The invention of Cribbage, Crib for short, was attributed to the poet Sir John Suckling (1609 - 1642) by his biographer, John Aubrey. Suckling was something of a scoundrel by all accounts, "the greatest gallant of his time, the greatest gamester both for bowling and cards, so that no shopkeeper would trust him for sixpence". He was an expert at cards, dice and bowls as well as being a womaniser and notorious wit on top of his poetry day-job! His most notorious feat was began when he distributed large numbers of packs of marked cards to the aristocratic populace around England. He then followed up this preparation by going around the country playing the local gentry at Cribbage for money, managing to earn himself around 20,000 (about 4 million in today's money). His lifestyle eventually led to his downfall, however, when in 1642 he allegedly became involved in a plot to free the Earl of Stafford from the Tower of London. In an effort to escape the consequences of this, he fled to Paris and there committed suicide by poisoning himself at the age of 32.

There's no hard evidence to show that Suckling was the inventor of Cribbage and it seems to be suspiciously similar to an earlier game played in Tudor times called Noddy, the rules for which aren't entirely clear. It is probably indicative that Noddy means 'fool' or 'dimwit' and, in 'The Compleat Gamester' published by Charles Cotton in 1674, the upturned Jack in 'Cribbidge' is referred to as 'Knave Noddy'. The traditional story says that Suckling invented the game after 1632 (age 23) whereas the Oxford English Dictionary has it's first reference to the word "Cribbage" at 1630, the year that he was knighted, which sheds some considerable doubt upon that version of events, in this author's view. It does seem likely, though, that Sir John did improve and codify the rules to Cribbage and, however game came about, he definitely used his contacts to publicise and spread the new game throughout the land. Cribbage itself is a most elegant and enjoyable pastime with just the right combination of skill and luck. It's not difficult to pick up but can take some time to play well and so it is not surprising that the new game was taken up so enthusiastically nor that it has lasted so well.

The only card game that can legally be played for money in English pubs, Cribbage requires the use of a scoring board which appears to have been in existence long before the invention of Cribbage itself and may be descended from the same game boards used in ancient civilisations such as Ancient Egypt i.e. those from which Backgammon or Mancala derived. The board is by no means used only for Cribbage, either - many other pub games such as Table Skittles and Indoor Quoits commonly use the same board for scoring. The game spread from England and is now played all over the world - see here for some historical American Cribbage boards.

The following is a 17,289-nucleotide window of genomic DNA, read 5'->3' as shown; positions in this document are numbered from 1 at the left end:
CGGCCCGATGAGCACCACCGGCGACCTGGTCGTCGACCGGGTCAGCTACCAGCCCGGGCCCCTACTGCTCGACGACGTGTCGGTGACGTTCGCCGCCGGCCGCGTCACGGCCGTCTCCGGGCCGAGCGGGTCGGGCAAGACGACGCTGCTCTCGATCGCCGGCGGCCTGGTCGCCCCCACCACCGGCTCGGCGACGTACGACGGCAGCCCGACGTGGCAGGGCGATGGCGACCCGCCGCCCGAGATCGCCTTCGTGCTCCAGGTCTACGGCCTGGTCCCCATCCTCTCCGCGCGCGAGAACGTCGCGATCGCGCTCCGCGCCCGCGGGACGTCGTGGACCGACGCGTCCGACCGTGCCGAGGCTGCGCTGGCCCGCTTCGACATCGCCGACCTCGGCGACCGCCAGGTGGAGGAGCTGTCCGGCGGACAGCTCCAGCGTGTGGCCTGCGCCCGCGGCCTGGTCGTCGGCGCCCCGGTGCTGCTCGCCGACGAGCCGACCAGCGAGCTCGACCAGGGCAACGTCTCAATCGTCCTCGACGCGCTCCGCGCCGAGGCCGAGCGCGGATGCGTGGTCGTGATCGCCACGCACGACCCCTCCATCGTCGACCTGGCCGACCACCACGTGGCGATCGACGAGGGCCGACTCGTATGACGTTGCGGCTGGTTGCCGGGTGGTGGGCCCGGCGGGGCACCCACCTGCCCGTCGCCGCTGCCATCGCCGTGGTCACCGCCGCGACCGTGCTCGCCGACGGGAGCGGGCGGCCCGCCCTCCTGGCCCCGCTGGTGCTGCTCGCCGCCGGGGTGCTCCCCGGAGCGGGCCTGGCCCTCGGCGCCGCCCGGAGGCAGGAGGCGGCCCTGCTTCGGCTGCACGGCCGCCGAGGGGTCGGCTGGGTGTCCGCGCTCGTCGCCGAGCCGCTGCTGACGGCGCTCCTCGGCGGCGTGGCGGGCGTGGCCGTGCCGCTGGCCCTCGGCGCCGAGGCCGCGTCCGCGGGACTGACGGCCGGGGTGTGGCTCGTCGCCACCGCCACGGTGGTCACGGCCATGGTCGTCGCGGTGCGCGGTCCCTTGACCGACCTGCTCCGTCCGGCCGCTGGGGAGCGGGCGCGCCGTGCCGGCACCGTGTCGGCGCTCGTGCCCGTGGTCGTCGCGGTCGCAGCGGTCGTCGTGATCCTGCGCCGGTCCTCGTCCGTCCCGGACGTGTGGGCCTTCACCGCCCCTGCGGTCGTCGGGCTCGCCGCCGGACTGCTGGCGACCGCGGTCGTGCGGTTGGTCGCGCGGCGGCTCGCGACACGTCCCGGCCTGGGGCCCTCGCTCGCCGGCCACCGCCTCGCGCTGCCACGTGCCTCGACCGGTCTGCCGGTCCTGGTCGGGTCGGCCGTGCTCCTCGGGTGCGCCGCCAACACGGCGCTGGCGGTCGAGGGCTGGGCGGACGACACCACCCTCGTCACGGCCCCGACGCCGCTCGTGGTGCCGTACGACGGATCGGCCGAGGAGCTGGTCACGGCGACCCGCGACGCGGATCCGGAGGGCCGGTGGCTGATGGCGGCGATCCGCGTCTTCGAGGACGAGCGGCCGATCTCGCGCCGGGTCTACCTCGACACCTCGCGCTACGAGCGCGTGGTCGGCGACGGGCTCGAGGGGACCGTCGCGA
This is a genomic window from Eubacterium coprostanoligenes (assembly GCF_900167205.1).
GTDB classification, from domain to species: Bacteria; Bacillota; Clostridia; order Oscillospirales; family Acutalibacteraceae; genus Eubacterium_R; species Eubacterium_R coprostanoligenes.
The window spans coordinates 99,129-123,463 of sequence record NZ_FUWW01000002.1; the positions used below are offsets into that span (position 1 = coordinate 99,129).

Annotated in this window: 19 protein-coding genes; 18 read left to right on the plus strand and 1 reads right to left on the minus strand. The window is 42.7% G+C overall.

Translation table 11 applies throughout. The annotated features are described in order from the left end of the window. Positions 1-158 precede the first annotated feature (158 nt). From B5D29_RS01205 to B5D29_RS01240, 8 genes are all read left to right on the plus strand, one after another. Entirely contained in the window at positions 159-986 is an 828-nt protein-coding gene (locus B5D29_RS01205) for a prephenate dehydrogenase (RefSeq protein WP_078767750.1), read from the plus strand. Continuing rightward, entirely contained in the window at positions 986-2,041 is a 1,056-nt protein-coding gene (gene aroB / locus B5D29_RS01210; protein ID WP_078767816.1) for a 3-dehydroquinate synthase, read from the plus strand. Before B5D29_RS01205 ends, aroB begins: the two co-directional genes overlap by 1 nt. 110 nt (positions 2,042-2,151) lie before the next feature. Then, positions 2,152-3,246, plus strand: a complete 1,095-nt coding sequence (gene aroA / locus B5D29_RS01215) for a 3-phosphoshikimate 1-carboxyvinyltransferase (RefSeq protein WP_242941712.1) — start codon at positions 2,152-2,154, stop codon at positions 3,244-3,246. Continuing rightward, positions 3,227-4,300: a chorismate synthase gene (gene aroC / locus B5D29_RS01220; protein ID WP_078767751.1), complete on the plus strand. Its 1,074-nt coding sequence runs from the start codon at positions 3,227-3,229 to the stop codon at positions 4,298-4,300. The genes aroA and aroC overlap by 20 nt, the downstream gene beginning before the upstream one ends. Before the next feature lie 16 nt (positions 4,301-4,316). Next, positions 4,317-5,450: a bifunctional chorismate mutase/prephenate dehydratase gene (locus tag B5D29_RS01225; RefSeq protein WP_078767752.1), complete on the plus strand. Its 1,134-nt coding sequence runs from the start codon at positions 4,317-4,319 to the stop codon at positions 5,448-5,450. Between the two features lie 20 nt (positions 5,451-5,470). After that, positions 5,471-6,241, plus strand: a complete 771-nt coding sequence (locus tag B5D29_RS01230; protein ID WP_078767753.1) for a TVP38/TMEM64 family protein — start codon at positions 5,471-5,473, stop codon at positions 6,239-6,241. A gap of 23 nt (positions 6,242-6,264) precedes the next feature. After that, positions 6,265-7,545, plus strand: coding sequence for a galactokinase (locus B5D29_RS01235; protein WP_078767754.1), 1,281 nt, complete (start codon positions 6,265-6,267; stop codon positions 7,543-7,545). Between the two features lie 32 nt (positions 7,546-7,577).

A standard Cribbage board is a lesson in functional simplicity. Each player moves a pair of pegs up the outside and down the inside of their side of the board. The front peg shows the current score while the rear peg shows the previous score - a device that efficiently prevents mistakes and allows opponents to curtail any surreptious cheating. The holes are clearly divided into sets of five, a fact that allows large scores to be tallied immediately without counting and means that a quick glance is all that is needed to determine who is winning and by how much. A complete trip up and down the board is 60 holes but each end has a finishing hole into which the winning peg is placed. Thus, games scored using a Cribbage board are usually first to 61, 121 or 181.

The first board shown is a very old board indeed inscribed (H.W. Strawberry Hill 1765, courtesy Gerry Aldous of British Colombia. Middle two pictures are from the author's collection - antique Cribbage board, 19th Century and modern board with pack of cards. The lowest picture shows a cribbage board that is also a whist marker probably from the late 19th century.


The rules of Cribbage can be obtained for free from Masters Games.


Pictures of American Cribbage boards. Pictures of British Cribbage boards. Both very kindly sent to the author by Bette Bemis of The Cribbage Board Collectors Society

There are a plethora of Cribbage websites on the Internet. As ever, the Online Guide lists just a few quality sites to get you started....

The Ledbury Cribbage League
The American Cribbage Congress promotes the playing of Cribbage across North America
Cribbage Inc.
There is a Cribbage web ring - as at April 2000, it doesn't seem to be working too well but there is a promise of improvement on the page.

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